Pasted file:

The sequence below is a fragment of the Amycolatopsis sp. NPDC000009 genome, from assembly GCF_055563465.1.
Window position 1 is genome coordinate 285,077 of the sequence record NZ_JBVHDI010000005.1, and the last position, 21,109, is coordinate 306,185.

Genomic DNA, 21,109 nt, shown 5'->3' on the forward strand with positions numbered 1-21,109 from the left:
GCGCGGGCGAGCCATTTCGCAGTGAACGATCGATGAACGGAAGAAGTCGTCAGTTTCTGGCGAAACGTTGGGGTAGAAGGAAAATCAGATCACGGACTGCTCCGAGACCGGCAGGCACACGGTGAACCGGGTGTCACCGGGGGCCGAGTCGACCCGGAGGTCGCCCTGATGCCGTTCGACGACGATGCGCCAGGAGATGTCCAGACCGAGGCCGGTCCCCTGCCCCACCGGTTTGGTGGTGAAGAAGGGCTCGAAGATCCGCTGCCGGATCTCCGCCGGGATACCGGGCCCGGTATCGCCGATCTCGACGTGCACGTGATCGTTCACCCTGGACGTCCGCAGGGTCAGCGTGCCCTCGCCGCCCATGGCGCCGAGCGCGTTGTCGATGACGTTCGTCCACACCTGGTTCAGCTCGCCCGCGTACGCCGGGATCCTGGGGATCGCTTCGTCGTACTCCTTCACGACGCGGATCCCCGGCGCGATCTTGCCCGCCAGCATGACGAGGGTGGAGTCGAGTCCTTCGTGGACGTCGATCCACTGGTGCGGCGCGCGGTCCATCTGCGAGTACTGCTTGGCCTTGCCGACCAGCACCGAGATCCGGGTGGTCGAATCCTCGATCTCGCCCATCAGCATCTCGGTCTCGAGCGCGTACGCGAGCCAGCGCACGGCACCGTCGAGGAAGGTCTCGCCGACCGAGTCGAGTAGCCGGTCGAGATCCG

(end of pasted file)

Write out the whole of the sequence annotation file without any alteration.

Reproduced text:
The sequence below is a fragment of the Amycolatopsis sp. NPDC000009 genome, from assembly GCF_055563465.1.
Window position 1 is genome coordinate 285,077 of the sequence record NZ_JBVHDI010000005.1, and the last position, 21,109, is coordinate 306,185.

Genomic DNA, 21,109 nt, shown 5'->3' on the forward strand with positions numbered 1-21,109 from the left:
GCGCGGGCGAGCCATTTCGCAGTGAACGATCGATGAACGGAAGAAGTCGTCAGTTTCTGGCGAAACGTTGGGGTAGAAGGAAAATCAGATCACGGACTGCTCCGAGACCGGCAGGCACACGGTGAACCGGGTGTCACCGGGGGCCGAGTCGACCCGGAGGTCGCCCTGATGCCGTTCGACGACGATGCGCCAGGAGATGTCCAGACCGAGGCCGGTCCCCTGCCCCACCGGTTTGGTGGTGAAGAAGGGCTCGAAGATCCGCTGCCGGATCTCCGCCGGGATACCGGGCCCGGTATCGCCGATCTCGACGTGCACGTGATCGTTCACCCTGGACGTCCGCAGGGTCAGCGTGCCCTCGCCGCCCATGGCGCCGAGCGCGTTGTCGATGACGTTCGTCCACACCTGGTTCAGCTCGCCCGCGTACGCCGGGATCCTGGGGATCGCTTCGTCGTACTCCTTCACGACGCGGATCCCCGGCGCGATCTTGCCCGCCAGCATGACGAGGGTGGAGTCGAGTCCTTCGTGGACGTCGATCCACTGGTGCGGCGCGCGGTCCATCTGCGAGTACTGCTTGGCCTTGCCGACCAGCACCGAGATCCGGGTGGTCGAATCCTCGATCTCGCCCATCAGCATCTCGGTCTCGAGCGCGTACGCGAGCCAGCGCACGGCACCGTCGAGGAAGGTCTCGCCGACCGAGTCGAGTAGCCGGTCGAGATCCG